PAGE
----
DeepMind, Google's UK-based AI subsidiary, has signed a new agreement with the NHS after the pair's February deal was scrutinized over the amount and type of patient data Google would have access to. An investigative report by the New Scientist revealed that Google would have access to a huge trove of patient data without the patients' express consent, a potential violation of NHS information governance principles. With the new announcement, DeepMind is taking care to avoid a repeat of that situation with a host of new data protections.
The new agreement is a five-year partnership with the Royal Free London NHS Foundation Trust. It will be a deployment of DeepMind's Streams app, which helps doctors get information about their acute kidney failure patients – including blood tests– faster, which will enable faster diagnostics in situations where time is of the essence. Once the app gets through the Medicines and Healthcare products Regulatory Agency (similar to the United States' FDA), DeepMind plans to roll it out to NHS hospitals in early 2017. Then, they'll start to expand the app beyond just acute kidney failure.
"Over the course of the next five years, we’re going to expand Streams to cover other illness where early intervention is key and technology can ensure this happens," Mustafa Suleyman, head of Applied AI at DeepMind, wrote in a blog post. "We think that Streams could also be used to help patients at risk from sepsis and other causes of organ failure, where signs of deterioration are often difficult for clinicians to spot, and where early intervention can be the difference between life and death. We also plan to build additional features that Royal Free clinicians have asked for, including messaging and clinical task management that will support better care."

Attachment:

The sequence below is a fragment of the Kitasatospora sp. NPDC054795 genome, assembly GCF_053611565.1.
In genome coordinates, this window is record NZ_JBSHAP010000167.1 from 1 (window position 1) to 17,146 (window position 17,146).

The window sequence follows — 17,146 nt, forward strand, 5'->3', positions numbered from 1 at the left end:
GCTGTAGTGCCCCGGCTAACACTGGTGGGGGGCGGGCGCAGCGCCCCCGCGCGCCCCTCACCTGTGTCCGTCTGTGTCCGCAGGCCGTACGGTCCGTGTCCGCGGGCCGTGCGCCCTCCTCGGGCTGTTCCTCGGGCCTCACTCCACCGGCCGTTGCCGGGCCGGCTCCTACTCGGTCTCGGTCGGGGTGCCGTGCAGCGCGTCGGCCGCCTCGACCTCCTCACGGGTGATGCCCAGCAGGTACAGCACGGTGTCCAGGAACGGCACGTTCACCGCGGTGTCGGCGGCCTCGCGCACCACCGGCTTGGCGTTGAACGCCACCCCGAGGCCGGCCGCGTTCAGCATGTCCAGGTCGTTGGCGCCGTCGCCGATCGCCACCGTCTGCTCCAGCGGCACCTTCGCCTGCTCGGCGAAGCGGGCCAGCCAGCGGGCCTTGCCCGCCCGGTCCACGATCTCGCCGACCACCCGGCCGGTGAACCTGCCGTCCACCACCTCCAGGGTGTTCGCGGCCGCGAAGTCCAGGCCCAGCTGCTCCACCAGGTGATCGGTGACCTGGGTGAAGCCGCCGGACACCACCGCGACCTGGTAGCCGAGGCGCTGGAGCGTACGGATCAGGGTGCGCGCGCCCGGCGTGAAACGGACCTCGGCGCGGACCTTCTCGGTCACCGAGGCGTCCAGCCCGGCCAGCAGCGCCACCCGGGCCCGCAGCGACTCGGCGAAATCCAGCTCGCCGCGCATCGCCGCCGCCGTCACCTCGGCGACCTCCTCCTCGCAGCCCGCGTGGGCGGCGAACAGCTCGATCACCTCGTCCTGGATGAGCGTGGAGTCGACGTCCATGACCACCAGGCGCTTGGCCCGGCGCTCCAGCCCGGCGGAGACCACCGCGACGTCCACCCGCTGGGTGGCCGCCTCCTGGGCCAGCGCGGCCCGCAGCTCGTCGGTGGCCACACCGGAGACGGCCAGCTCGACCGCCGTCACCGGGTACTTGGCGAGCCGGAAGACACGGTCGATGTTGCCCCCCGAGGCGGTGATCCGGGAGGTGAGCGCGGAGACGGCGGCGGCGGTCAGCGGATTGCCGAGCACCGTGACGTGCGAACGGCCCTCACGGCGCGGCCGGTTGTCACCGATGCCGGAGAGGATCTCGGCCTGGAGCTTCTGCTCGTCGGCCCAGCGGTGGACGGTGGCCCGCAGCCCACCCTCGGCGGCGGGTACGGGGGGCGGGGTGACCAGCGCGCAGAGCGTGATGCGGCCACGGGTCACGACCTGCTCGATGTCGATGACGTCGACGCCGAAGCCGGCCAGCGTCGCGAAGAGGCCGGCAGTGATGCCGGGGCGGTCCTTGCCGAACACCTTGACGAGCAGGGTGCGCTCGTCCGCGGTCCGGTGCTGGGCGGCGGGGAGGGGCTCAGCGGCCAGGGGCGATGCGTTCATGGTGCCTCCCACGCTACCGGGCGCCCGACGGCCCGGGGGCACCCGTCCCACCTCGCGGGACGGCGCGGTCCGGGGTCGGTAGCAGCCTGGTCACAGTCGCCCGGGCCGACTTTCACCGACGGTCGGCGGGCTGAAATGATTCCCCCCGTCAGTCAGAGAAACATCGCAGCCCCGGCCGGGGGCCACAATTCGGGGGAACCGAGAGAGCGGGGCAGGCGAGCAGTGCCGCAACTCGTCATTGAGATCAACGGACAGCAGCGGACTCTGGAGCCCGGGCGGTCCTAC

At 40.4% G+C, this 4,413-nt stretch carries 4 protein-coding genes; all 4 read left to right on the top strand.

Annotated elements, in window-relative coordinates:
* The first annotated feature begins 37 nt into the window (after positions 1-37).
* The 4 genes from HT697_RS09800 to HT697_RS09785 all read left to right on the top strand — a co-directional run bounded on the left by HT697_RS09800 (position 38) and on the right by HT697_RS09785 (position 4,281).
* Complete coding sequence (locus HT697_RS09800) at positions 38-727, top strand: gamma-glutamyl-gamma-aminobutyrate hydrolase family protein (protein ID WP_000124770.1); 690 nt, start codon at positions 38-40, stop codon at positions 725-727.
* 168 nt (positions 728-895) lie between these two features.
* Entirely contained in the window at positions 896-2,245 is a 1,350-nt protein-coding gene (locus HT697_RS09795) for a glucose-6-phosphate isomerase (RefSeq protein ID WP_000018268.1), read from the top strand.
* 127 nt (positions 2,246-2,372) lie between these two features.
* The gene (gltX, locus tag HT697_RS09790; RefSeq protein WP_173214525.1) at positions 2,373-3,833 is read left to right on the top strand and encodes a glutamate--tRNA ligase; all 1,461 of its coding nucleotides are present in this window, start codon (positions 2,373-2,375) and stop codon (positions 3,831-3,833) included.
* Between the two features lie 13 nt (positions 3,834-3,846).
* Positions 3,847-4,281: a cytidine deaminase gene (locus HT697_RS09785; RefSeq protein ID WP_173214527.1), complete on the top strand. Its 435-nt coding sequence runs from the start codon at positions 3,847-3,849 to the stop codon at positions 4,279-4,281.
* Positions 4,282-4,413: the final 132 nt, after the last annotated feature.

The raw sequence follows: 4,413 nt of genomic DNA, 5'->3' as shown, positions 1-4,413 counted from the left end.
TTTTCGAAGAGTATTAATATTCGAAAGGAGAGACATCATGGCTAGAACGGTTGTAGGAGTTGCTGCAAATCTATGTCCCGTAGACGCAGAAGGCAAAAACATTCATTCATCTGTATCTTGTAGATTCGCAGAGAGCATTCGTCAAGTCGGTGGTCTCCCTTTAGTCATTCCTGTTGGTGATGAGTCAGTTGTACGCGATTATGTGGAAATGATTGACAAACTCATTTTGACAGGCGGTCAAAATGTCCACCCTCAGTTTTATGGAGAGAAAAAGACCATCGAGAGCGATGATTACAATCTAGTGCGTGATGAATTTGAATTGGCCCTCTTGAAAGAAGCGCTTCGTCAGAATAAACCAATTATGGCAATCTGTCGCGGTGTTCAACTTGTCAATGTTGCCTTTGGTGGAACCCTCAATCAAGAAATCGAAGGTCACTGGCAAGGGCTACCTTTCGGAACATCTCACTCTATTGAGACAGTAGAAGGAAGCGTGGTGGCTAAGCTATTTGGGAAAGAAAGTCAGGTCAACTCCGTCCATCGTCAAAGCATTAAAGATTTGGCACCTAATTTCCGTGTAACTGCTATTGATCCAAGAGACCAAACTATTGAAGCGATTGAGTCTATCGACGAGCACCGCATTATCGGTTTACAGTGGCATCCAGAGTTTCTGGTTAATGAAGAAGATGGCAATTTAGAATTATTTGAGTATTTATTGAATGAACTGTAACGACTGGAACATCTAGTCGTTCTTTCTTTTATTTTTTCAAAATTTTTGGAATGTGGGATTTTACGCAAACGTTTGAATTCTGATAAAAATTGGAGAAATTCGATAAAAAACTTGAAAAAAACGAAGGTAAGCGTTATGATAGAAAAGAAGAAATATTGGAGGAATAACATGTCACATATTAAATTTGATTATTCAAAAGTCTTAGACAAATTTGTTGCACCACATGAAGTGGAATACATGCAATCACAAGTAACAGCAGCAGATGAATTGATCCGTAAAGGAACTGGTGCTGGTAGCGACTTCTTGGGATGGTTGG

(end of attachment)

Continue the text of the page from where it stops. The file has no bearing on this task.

As for addressing the data access concerns, DeepMind will log all data collected and used and subject it to review by a panel of nine independent reviewers. In addition, Ben Laurie, co-founder of the OpenSSL project, has been hired to build a system that will allow the Royal Free to audit Google's use of patient information on an ongoing basis.
Finally, as TechCrunch reports, there's an increased level of transparency about the exact nature of the partnership, with various FAQs and documents available on the Streams website. TechCrunch points out that all of these changes don't necessarily address the core complaint from this past winter: that a large volume of patient data that isn't directly relevant to care is being shared with a third party without patient consent or the option of an opt out.
Also unclear: exactly when this AI company is going to start offering a product that actually uses AI. Streams remains a clinical infrastructure play, though it could certainly get DeepMind's foot in the door to start using this data in more interesting ways in the future.
"When it’s fully built, we believe that this will speed up the time to alert nurses and doctors to patients in need down from hours to a few seconds," Suleyman wrote. "And by freeing up clinicians’ time from juggling multiple pager, desktop-based and paper systems, it should redirect over half a million hours per year away from admin and towards direct patient care at the Royal Free alone."